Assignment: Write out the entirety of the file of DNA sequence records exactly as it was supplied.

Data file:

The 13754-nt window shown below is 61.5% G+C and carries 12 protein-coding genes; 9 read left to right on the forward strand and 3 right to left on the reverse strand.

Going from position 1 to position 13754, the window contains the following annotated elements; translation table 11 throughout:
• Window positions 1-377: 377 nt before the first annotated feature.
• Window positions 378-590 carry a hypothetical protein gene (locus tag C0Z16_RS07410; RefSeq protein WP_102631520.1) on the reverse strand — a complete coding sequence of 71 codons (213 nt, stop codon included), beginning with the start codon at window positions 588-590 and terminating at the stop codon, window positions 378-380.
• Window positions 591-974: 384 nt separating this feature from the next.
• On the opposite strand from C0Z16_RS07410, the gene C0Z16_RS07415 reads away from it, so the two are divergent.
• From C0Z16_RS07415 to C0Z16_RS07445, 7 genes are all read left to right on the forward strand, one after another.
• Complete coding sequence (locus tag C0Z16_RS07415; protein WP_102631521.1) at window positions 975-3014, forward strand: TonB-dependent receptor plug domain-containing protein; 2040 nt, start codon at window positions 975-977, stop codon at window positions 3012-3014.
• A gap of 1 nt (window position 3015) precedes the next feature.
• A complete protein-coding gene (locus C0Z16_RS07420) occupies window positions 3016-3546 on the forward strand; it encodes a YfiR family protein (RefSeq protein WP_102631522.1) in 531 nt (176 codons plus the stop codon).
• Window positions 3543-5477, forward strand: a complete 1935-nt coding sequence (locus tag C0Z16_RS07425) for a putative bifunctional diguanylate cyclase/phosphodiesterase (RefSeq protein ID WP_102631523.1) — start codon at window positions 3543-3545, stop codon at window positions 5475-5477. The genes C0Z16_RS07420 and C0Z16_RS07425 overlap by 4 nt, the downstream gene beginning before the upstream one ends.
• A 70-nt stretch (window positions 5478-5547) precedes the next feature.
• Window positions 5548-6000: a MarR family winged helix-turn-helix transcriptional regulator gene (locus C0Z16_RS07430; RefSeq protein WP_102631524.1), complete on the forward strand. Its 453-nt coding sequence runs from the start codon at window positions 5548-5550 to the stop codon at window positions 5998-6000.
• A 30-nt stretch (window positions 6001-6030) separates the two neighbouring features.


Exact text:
The 13754-nt window shown below is 61.5% G+C and carries 12 protein-coding genes; 9 read left to right on the forward strand and 3 right to left on the reverse strand.

Going from position 1 to position 13754, the window contains the following annotated elements; translation table 11 throughout:
• Window positions 1-377: 377 nt before the first annotated feature.
• Window positions 378-590 carry a hypothetical protein gene (locus tag C0Z16_RS07410; RefSeq protein WP_102631520.1) on the reverse strand — a complete coding sequence of 71 codons (213 nt, stop codon included), beginning with the start codon at window positions 588-590 and terminating at the stop codon, window positions 378-380.
• Window positions 591-974: 384 nt separating this feature from the next.
• On the opposite strand from C0Z16_RS07410, the gene C0Z16_RS07415 reads away from it, so the two are divergent.
• From C0Z16_RS07415 to C0Z16_RS07445, 7 genes are all read left to right on the forward strand, one after another.
• Complete coding sequence (locus tag C0Z16_RS07415; protein WP_102631521.1) at window positions 975-3014, forward strand: TonB-dependent receptor plug domain-containing protein; 2040 nt, start codon at window positions 975-977, stop codon at window positions 3012-3014.
• A gap of 1 nt (window position 3015) precedes the next feature.
• A complete protein-coding gene (locus C0Z16_RS07420) occupies window positions 3016-3546 on the forward strand; it encodes a YfiR family protein (RefSeq protein WP_102631522.1) in 531 nt (176 codons plus the stop codon).
• Window positions 3543-5477, forward strand: a complete 1935-nt coding sequence (locus tag C0Z16_RS07425) for a putative bifunctional diguanylate cyclase/phosphodiesterase (RefSeq protein ID WP_102631523.1) — start codon at window positions 3543-3545, stop codon at window positions 5475-5477. The genes C0Z16_RS07420 and C0Z16_RS07425 overlap by 4 nt, the downstream gene beginning before the upstream one ends.
• A 70-nt stretch (window positions 5478-5547) precedes the next feature.
• Window positions 5548-6000: a MarR family winged helix-turn-helix transcriptional regulator gene (locus C0Z16_RS07430; RefSeq protein WP_102631524.1), complete on the forward strand. Its 453-nt coding sequence runs from the start codon at window positions 5548-5550 to the stop codon at window positions 5998-6000.
• A 30-nt stretch (window positions 6001-6030) separates the two neighbouring features.